The Archbishop of Canterbury has said he is concerned about the direction the UK is travelling in, citing an increase in homelessness and a decline in tolerance toward minority groups.
Justin Welby was speaking to the Big Issue magazine for its Christmas edition, which is published on Monday.
He said that in the last decade rough sleeping, use of food banks and debt counselling services had worsened.
He also said people's tolerance for minority groups had decreased.
Responding to a range of questions, including whether atheists were welcome in Church and the potential impact of a no-deal Brexit, Archbishop Welby said the situation for vulnerable people in the country had become worse over the last 10 years.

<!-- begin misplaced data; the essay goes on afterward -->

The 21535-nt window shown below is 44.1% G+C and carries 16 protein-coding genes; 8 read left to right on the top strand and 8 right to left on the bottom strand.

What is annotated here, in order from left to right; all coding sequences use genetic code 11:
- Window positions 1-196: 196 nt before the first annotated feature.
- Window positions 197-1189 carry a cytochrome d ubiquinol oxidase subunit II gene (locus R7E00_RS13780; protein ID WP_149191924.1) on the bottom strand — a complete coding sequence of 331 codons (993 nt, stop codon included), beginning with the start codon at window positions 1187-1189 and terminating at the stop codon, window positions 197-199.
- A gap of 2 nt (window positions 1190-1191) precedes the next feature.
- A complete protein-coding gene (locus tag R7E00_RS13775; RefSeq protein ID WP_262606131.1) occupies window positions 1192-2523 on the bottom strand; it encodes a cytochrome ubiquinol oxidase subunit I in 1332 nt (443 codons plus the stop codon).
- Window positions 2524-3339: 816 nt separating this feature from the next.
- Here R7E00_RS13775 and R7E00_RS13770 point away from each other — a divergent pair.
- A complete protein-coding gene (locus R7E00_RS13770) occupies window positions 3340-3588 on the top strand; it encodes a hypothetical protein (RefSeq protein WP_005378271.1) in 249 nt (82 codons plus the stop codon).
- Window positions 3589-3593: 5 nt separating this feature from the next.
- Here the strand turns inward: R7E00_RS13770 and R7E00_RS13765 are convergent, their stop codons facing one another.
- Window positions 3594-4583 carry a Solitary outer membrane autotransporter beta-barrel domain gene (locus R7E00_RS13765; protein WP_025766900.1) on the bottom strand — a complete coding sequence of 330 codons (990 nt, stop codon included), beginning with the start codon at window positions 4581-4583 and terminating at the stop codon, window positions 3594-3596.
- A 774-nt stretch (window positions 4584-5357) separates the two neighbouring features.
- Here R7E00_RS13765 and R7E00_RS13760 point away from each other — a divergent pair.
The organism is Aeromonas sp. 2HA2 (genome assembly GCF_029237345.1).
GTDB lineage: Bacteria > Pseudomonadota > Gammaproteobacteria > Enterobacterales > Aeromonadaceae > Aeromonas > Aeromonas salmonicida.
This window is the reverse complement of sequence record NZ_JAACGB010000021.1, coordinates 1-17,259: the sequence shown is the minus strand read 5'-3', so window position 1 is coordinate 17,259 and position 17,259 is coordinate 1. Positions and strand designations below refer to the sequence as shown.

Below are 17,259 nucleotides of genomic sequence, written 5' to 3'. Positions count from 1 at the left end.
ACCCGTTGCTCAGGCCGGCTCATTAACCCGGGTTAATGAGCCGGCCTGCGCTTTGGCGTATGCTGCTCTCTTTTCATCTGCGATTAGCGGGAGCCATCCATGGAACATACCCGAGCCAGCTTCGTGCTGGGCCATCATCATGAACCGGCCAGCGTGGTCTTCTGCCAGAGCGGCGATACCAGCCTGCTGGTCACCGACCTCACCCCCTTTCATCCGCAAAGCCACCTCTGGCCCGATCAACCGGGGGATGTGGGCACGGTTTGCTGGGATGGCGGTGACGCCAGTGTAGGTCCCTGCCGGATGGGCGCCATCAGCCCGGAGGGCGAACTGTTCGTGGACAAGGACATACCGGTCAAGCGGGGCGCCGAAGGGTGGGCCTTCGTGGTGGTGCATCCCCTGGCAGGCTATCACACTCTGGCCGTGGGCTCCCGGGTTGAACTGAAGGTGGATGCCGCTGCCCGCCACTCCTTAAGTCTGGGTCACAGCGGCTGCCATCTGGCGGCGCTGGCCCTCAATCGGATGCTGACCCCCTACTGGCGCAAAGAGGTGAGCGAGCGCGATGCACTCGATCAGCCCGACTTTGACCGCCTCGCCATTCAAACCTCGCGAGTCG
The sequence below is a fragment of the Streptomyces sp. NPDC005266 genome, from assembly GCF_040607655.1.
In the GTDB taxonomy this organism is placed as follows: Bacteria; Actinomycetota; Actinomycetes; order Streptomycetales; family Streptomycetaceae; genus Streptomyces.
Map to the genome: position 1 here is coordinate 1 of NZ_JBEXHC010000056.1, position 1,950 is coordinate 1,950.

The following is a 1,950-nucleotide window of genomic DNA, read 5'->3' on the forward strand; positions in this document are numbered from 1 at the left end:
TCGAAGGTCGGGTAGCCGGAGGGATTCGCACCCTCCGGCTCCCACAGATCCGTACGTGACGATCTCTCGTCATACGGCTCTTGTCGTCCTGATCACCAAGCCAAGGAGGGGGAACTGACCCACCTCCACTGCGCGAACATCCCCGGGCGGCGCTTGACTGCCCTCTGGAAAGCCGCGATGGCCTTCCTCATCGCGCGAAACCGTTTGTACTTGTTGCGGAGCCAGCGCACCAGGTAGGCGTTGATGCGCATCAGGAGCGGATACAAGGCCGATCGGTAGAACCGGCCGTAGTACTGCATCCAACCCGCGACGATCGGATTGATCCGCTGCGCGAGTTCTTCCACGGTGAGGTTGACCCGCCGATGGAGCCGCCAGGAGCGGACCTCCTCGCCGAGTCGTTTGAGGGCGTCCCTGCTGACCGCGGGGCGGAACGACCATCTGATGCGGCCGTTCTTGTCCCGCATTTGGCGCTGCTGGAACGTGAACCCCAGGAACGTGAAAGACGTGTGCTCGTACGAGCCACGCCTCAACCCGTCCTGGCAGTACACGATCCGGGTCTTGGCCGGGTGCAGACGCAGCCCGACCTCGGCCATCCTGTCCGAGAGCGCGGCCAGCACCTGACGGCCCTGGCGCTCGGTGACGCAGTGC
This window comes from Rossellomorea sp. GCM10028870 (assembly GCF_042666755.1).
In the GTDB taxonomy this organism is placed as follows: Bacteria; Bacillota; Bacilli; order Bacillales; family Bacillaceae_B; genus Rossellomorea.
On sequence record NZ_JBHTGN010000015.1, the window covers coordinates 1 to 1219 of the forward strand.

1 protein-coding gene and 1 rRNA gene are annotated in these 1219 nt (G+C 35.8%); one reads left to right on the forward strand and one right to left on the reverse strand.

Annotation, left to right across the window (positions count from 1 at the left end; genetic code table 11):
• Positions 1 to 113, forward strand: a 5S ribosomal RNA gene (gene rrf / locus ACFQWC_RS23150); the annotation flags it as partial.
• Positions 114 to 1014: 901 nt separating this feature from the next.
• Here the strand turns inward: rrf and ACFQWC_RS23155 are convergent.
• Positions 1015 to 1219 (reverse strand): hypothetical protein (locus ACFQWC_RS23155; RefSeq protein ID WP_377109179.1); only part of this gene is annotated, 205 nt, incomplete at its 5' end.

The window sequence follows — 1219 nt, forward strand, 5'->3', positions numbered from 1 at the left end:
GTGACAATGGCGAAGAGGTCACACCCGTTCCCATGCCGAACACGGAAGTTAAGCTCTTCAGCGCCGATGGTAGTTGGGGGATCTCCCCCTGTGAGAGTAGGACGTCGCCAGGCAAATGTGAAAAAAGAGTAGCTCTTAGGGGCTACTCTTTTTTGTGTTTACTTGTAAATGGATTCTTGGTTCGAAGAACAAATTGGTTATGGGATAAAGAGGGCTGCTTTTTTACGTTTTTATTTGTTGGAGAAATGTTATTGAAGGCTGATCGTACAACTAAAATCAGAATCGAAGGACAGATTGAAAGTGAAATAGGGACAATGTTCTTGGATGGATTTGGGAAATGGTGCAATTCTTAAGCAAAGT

"I'm not saying we are in a crisis", he said. "I'm just saying the direction of travel is not what we want."
Archbishop Welby was also asked about the controversy involving the Duke of York's ties to Jeffrey Epstein.
He refused to comment on any particular member of the Royal Family, but said it was wrong to expect them to be "superhuman saints".
The interview - which was conducted before last Thursday's general election - concluded with the Archbishop quoting from the First Letter of John in the New Testament, which says that "perfect love casts out fear".
He said that people should reject fear and, instead, accept that love of God which - he said - "changes the world dramatically".